Observations are made at a given height over level open ground near the observatory, and a comparison with the simultaneous results from the self-recording electrograph enables the records from the latter to be expressed as potential gradients in the open.
At Such Times Gradients Of 400 Or 500 Volts Per Metre Are By No Means Unusual At Kew, And Voltages Of 700 Or Boo Are Occasionally Met With.
If the mean of the gradients observed at the ground and at 1500 metres be taken as an approximation to the mean value of the gradient throughout the lowest 1500 metres of the atmosphere, we find for the potential at 1500 metres level 112,500 volts.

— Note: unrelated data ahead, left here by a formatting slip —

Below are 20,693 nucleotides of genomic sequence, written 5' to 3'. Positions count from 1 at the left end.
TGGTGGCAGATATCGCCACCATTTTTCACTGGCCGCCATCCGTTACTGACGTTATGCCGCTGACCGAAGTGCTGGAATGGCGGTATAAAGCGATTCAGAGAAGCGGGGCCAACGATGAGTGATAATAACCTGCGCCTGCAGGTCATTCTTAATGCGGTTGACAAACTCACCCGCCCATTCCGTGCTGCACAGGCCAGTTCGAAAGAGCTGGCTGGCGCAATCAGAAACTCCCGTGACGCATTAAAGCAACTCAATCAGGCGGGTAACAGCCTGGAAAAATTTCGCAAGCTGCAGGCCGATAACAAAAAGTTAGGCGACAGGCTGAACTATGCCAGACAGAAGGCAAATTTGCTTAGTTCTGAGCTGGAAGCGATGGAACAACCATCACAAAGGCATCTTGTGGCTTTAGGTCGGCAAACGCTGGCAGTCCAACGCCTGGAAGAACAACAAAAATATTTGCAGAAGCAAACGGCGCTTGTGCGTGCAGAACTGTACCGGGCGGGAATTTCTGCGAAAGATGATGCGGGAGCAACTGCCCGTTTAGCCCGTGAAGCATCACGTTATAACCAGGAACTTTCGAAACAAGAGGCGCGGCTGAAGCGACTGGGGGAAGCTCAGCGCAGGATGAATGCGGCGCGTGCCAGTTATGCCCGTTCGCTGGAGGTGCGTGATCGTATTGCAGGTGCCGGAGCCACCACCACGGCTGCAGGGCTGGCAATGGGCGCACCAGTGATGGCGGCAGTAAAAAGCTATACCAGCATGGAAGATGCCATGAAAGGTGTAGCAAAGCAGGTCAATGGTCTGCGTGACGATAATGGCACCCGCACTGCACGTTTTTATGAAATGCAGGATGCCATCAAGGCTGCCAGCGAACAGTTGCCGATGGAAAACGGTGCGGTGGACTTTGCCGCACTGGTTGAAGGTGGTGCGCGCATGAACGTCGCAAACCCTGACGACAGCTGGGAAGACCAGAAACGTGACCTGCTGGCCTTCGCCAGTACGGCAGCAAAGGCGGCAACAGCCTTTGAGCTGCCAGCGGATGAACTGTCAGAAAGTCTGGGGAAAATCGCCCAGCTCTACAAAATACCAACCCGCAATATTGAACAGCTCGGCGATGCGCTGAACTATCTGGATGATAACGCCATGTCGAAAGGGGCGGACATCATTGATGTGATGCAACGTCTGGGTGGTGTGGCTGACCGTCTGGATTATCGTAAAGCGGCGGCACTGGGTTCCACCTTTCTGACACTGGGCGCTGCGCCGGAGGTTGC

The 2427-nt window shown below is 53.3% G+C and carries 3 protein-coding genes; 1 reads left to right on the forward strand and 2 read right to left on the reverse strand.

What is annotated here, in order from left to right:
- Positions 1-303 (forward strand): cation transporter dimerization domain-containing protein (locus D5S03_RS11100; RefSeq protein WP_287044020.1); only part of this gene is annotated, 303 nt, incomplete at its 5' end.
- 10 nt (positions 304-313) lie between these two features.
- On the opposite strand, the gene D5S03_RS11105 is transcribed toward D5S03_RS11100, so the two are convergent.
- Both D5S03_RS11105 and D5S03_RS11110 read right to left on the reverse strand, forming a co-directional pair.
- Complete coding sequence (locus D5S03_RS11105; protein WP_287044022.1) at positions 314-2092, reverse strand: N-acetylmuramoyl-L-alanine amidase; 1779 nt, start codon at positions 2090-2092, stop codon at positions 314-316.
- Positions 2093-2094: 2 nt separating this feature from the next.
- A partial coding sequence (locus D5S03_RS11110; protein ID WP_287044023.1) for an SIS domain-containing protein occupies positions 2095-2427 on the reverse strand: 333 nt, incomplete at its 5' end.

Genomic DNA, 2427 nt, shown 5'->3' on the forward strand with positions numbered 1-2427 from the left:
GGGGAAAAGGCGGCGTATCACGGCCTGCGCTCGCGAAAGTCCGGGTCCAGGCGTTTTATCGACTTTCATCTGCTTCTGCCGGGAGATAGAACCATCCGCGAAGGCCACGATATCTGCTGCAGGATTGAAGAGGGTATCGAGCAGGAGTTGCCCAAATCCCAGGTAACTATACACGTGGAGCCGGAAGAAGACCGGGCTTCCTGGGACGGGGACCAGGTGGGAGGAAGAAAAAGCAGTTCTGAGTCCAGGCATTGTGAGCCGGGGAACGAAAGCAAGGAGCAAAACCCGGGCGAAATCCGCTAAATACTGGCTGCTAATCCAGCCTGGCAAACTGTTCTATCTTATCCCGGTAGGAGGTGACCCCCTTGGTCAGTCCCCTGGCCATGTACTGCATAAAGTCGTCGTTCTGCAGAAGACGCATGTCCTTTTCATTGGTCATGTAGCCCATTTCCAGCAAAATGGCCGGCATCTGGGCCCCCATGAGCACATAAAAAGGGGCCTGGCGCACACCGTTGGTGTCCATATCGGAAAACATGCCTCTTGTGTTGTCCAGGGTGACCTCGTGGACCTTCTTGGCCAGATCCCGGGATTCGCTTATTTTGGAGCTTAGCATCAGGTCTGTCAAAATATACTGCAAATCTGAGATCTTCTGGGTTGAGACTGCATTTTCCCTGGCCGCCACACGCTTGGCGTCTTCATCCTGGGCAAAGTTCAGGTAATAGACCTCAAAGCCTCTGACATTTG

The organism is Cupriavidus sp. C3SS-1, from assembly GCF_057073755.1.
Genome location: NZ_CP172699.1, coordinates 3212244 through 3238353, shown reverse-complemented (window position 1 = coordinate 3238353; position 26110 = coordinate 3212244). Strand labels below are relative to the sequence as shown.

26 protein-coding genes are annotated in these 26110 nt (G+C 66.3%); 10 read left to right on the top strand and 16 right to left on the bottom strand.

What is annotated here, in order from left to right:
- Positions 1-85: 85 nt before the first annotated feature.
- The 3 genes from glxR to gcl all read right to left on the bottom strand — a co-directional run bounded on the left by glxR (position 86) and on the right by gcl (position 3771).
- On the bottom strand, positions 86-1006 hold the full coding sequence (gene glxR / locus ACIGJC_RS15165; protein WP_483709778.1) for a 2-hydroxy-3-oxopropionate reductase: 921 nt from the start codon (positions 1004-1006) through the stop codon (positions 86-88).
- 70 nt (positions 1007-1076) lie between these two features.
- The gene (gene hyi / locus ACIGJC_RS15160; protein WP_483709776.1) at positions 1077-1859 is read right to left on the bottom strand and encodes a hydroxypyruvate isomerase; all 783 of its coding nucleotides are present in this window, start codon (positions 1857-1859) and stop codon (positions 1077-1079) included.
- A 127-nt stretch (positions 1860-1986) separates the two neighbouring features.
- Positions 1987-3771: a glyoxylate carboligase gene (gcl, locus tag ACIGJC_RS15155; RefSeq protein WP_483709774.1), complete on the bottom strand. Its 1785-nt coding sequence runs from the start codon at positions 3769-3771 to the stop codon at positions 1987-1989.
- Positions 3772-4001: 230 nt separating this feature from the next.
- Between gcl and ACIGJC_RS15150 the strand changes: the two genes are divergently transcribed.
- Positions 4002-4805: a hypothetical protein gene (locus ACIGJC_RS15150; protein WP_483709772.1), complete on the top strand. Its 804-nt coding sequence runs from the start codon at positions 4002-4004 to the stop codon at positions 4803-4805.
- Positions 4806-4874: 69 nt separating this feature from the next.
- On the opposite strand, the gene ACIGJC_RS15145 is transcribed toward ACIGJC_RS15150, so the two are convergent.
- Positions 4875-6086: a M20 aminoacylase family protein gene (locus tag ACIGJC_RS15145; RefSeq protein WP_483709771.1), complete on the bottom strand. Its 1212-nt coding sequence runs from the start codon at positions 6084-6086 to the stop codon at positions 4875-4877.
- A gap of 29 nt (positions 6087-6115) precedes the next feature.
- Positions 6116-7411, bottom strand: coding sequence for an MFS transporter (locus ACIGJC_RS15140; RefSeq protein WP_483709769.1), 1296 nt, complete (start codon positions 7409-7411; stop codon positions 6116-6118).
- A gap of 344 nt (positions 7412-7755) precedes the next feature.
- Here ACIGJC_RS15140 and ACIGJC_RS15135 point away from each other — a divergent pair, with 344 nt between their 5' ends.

The trains are few and the speed on all these lines is moderate, but the gradients are often very heavy.
The chemical characters of the well-waters, the irregular distribution of the water-pressure, the distribution of the underground thermal gradients, and the occurrence in some of the wells of a tidal rise and fall of a varying period, are facts which are not explained on the simple hydrostatic theory.
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